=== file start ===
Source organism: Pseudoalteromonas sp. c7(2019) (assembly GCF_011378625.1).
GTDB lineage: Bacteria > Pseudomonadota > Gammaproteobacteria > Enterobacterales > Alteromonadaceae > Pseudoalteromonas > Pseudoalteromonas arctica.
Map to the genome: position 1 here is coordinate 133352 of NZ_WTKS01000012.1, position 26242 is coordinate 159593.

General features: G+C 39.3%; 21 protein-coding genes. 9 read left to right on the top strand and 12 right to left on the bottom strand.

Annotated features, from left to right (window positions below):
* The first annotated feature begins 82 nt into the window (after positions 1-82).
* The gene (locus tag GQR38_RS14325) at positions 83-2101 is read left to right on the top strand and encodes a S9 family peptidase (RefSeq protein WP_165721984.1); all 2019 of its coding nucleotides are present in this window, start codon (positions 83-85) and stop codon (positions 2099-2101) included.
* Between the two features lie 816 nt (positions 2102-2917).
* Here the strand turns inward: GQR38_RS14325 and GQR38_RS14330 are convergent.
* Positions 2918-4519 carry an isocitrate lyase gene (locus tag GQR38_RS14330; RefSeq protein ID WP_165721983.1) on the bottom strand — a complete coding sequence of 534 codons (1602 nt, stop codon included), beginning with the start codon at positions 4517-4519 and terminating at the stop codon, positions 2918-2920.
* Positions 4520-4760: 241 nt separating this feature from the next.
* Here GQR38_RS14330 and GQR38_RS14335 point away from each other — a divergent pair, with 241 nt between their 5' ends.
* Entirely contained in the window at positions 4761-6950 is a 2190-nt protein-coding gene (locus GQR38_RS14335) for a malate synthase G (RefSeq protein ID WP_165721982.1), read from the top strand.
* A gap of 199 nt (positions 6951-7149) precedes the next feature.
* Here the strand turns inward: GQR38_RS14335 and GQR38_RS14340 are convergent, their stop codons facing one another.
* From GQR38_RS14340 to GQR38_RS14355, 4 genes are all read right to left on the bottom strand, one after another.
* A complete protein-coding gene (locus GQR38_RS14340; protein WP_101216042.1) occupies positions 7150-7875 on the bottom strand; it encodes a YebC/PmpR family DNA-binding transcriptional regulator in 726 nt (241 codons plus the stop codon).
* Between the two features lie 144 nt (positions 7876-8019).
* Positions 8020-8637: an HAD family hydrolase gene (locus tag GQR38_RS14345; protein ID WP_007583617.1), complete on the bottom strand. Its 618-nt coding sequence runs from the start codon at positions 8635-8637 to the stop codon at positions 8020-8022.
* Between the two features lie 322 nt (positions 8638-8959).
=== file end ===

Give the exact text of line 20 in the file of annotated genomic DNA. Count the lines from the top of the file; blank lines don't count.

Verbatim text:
* Between the two features lie 322 nt (positions 8638-8959).